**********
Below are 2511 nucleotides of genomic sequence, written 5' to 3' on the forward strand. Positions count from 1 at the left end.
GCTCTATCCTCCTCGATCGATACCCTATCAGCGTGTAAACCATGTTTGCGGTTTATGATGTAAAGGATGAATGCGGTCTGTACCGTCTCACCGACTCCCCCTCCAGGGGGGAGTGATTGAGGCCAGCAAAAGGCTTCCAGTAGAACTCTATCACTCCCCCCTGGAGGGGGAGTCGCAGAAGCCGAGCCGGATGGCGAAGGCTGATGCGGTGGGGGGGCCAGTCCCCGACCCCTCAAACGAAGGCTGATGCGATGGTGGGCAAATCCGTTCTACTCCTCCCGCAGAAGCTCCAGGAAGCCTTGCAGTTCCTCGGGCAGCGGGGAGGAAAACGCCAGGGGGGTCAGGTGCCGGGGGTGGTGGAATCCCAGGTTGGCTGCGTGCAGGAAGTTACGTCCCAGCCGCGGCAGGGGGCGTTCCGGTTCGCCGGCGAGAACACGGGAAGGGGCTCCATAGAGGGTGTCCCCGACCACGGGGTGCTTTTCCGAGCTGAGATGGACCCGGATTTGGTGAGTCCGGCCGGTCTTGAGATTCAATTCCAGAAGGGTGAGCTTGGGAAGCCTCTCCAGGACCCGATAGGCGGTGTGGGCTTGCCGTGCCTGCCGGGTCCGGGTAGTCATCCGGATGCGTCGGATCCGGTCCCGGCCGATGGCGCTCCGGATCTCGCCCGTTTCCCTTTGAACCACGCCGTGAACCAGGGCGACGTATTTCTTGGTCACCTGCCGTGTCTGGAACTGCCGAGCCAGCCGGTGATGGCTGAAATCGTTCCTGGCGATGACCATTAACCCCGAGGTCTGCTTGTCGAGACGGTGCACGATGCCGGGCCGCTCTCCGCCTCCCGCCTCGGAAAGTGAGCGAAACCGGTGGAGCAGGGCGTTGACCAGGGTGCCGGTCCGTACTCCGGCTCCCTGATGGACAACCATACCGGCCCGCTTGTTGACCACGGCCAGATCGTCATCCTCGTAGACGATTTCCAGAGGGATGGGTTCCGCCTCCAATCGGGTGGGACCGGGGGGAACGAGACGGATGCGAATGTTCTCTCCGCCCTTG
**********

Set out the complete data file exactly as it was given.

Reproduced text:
Below are 2511 nucleotides of genomic sequence, written 5' to 3' on the forward strand. Positions count from 1 at the left end.
GCTCTATCCTCCTCGATCGATACCCTATCAGCGTGTAAACCATGTTTGCGGTTTATGATGTAAAGGATGAATGCGGTCTGTACCGTCTCACCGACTCCCCCTCCAGGGGGGAGTGATTGAGGCCAGCAAAAGGCTTCCAGTAGAACTCTATCACTCCCCCCTGGAGGGGGAGTCGCAGAAGCCGAGCCGGATGGCGAAGGCTGATGCGGTGGGGGGGCCAGTCCCCGACCCCTCAAACGAAGGCTGATGCGATGGTGGGCAAATCCGTTCTACTCCTCCCGCAGAAGCTCCAGGAAGCCTTGCAGTTCCTCGGGCAGCGGGGAGGAAAACGCCAGGGGGGTCAGGTGCCGGGGGTGGTGGAATCCCAGGTTGGCTGCGTGCAGGAAGTTACGTCCCAGCCGCGGCAGGGGGCGTTCCGGTTCGCCGGCGAGAACACGGGAAGGGGCTCCATAGAGGGTGTCCCCGACCACGGGGTGCTTTTCCGAGCTGAGATGGACCCGGATTTGGTGAGTCCGGCCGGTCTTGAGATTCAATTCCAGAAGGGTGAGCTTGGGAAGCCTCTCCAGGACCCGATAGGCGGTGTGGGCTTGCCGTGCCTGCCGGGTCCGGGTAGTCATCCGGATGCGTCGGATCCGGTCCCGGCCGATGGCGCTCCGGATCTCGCCCGTTTCCCTTTGAACCACGCCGTGAACCAGGGCGACGTATTTCTTGGTCACCTGCCGTGTCTGGAACTGCCGAGCCAGCCGGTGATGGCTGAAATCGTTCCTGGCGATGACCATTAACCCCGAGGTCTGCTTGTCGAGACGGTGCACGATGCCGGGCCGCTCTCCGCCTCCCGCCTCGGAAAGTGAGCGAAACCGGTGGAGCAGGGCGTTGACCAGGGTGCCGGTCCGTACTCCGGCTCCCTGATGGACAACCATACCGGCCCGCTTGTTGACCACGGCCAGATCGTCATCCTCGTAGACGATTTCCAGAGGGATGGGTTCCGCCTCCAATCGGGTGGGACCGGGGGGAACGAGACGGATGCGAATGTTCTCTCCGCCCTTG